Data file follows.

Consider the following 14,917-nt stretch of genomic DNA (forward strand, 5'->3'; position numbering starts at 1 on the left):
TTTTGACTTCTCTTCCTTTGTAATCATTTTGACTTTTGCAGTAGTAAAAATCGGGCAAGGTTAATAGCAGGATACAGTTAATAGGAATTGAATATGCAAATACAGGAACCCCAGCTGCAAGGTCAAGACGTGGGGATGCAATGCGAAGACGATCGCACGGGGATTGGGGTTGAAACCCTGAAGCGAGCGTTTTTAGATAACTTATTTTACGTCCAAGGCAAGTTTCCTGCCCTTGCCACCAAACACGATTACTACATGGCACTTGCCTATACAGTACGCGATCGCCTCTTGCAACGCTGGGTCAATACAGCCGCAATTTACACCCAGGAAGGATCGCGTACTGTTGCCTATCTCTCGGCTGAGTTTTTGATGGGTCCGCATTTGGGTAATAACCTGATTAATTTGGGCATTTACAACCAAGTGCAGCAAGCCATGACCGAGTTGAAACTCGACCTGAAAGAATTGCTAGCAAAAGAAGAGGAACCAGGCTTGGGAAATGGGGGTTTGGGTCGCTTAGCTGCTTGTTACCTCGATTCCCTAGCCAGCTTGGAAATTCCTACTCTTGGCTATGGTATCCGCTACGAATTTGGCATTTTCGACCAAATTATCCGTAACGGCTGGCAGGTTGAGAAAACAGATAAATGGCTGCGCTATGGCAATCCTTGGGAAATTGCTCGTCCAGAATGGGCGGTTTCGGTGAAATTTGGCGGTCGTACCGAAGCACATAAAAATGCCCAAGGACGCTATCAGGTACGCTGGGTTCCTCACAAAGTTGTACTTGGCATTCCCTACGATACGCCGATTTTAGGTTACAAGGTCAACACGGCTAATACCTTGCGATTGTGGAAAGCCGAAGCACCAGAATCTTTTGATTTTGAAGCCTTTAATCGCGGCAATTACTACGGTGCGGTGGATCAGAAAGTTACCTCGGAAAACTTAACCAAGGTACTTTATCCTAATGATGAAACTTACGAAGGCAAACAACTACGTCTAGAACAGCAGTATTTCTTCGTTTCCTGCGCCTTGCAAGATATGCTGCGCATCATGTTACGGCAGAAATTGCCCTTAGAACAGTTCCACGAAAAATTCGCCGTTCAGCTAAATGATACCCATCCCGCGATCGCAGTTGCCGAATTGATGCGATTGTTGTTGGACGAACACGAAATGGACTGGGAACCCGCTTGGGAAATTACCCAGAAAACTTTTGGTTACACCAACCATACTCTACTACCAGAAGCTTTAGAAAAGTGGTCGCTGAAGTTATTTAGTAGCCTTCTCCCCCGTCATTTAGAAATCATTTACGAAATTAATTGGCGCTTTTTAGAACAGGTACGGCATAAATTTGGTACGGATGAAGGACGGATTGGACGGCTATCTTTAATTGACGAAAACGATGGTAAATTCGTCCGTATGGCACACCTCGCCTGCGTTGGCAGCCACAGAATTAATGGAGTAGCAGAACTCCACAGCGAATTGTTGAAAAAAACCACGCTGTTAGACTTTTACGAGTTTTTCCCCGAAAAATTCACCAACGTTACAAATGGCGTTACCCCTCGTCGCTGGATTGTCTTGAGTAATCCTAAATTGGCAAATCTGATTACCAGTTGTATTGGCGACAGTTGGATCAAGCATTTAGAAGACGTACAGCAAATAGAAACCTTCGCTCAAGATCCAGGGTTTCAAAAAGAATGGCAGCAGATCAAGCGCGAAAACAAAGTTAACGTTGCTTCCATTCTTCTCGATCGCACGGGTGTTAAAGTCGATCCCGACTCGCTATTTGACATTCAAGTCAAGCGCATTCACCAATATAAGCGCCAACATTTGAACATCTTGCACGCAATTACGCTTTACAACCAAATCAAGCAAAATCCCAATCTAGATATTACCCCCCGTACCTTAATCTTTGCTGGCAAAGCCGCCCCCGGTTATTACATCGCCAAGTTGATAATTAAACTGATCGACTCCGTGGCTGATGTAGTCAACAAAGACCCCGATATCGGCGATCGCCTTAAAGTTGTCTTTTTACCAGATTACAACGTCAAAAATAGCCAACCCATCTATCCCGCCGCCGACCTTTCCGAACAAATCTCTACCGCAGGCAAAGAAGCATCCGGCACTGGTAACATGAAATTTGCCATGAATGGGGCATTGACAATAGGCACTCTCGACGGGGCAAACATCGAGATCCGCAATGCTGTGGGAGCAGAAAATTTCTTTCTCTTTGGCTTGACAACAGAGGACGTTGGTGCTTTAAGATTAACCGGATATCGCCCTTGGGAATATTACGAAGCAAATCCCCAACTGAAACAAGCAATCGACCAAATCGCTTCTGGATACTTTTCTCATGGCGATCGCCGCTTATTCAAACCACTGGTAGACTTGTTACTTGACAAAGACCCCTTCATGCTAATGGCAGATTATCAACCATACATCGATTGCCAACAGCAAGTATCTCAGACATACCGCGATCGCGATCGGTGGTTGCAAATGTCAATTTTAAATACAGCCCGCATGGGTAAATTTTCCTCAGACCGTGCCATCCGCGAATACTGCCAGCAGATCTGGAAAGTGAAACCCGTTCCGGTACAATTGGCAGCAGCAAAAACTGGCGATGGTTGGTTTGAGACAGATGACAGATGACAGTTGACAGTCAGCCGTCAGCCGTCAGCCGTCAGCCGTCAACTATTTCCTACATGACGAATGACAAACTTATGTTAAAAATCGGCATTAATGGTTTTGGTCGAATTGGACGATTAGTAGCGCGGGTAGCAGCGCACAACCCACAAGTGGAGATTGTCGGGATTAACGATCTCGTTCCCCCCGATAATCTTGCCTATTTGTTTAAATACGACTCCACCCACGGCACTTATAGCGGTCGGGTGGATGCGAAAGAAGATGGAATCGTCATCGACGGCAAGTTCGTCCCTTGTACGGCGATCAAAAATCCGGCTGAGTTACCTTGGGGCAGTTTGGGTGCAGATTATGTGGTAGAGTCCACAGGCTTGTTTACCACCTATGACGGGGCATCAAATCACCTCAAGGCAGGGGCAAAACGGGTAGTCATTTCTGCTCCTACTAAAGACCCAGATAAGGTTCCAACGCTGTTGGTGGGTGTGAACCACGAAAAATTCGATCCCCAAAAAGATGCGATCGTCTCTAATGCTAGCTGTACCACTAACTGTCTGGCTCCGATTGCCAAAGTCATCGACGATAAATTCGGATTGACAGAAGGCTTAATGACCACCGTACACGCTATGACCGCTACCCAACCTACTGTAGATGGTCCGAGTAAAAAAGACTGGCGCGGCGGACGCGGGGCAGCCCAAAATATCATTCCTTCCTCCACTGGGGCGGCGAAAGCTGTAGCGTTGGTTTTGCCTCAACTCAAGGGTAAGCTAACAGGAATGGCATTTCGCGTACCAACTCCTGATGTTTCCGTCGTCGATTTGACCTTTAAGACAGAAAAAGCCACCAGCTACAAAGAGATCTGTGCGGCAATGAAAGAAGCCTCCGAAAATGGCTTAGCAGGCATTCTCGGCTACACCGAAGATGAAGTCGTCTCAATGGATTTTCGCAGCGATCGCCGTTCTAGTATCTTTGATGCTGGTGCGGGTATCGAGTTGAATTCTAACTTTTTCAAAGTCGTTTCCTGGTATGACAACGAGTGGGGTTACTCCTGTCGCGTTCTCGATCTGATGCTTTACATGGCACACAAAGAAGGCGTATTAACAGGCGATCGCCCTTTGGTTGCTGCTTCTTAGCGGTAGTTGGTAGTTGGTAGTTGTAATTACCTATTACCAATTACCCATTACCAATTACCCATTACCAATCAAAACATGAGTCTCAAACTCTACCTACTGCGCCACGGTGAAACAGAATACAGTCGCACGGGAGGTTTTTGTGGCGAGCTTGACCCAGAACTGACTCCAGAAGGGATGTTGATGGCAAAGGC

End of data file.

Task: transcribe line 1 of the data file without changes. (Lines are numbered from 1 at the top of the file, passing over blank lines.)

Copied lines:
Consider the following 14,917-nt stretch of genomic DNA (forward strand, 5'->3'; position numbering starts at 1 on the left):